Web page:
Death of a Jester (A Branigan Powers Mystery #3)


Title:  Death of a Jester (A Branigan Powers Mystery #3)

Author:  Deb Richardson-Moore

Pages:  286

Year:  2018

Publisher:  Lion Fiction

My rating is 3 out of 5 stars.

First off, I want to make clear that I don’t consider a 3-star review as a negative review as some sites categorize.  I consider it to be an average rating.  I would rate this a 3.5-star rating, but most sites don’t allow for half-star ratings.

Branigan Powers has received her assignment to cover a clown sighting, with the clown trying to lure young children into the woods with candy.  The clown has made more than one appearance, but so far has been unsuccessful in his attempts to take a child.  Some think the clowns are a hoax or the people reporting them are making up the story.  Soon, a child does fall prey to a clown and is kidnapped.  He is taken from a homeless family, so what is the clown’s purpose in taking him?  There will be no payment of ransom as the family has no money.  Branigan is on the case and has the help of Malachi, a homeless veteran, to help her.  Malachi lives in the same area as the family who lost the child.  He overhears a conversation that gets him thinking.  He does some investigating on his own, but can he find the culprit?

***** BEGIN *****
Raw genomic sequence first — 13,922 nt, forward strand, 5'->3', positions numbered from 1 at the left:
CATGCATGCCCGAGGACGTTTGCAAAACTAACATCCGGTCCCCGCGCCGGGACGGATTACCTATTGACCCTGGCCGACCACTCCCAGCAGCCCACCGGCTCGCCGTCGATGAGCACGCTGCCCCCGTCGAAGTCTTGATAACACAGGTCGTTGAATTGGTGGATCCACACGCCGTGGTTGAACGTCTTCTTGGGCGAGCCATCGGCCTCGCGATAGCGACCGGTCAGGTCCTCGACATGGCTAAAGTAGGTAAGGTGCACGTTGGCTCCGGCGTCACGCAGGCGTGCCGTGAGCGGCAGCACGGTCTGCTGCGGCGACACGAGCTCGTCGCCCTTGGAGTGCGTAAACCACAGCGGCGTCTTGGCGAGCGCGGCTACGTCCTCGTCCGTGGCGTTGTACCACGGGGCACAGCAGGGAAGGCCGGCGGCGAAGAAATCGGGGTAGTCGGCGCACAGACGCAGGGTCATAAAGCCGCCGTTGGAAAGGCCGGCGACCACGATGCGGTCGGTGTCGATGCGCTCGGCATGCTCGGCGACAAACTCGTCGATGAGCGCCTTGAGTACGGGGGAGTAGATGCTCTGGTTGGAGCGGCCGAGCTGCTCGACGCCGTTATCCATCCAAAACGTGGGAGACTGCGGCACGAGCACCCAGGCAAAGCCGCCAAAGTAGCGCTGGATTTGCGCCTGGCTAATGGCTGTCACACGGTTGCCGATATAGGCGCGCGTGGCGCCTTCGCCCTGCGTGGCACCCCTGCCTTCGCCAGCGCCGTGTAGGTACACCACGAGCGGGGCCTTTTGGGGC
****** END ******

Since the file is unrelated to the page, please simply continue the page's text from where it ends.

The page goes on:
Meanwhile, Branigan is having to deal with her two cousins returning to town.  They bring baggage in the form of a stalker for one cousin and Branigan’s first serious boyfriend, who ended up marrying her cousin while Branigan was away at college.  Branigan has been gun shy of relationships since and having to see this man again is something she wants to avoid at all cost.  Then, a clown is found murdered, but no sign of the little boy.  Where can he be?  Why was the clown killed?  Who killed him?

I really enjoyed the second book in this series, so I was excited when book three was released.  However, this plot just didn’t work for me.  I didn’t think the theater connection to the homeless crowd and clown sightings worked.  I also didn’t like that Branigan and Chester’s relationship included sleeping together without being married.  There was also a lot of social drinking in this story.  No one was getting drunk, but it stood out to me in this story especially with Malachi’s trouble with alcohol.  I did like delving deeper into Malachi’s history and getting to know him better.  I do applaud the author’s spotlight on the plight of the homeless and giving the myriad of reasons why someone becomes homeless.  I definitely learned some things about people in that situation that I didn’t know before and for that I am grateful to the author.  This book is certainly worth reading, but for me it wasn’t her best.  I will continue to read this series if more books are in the works.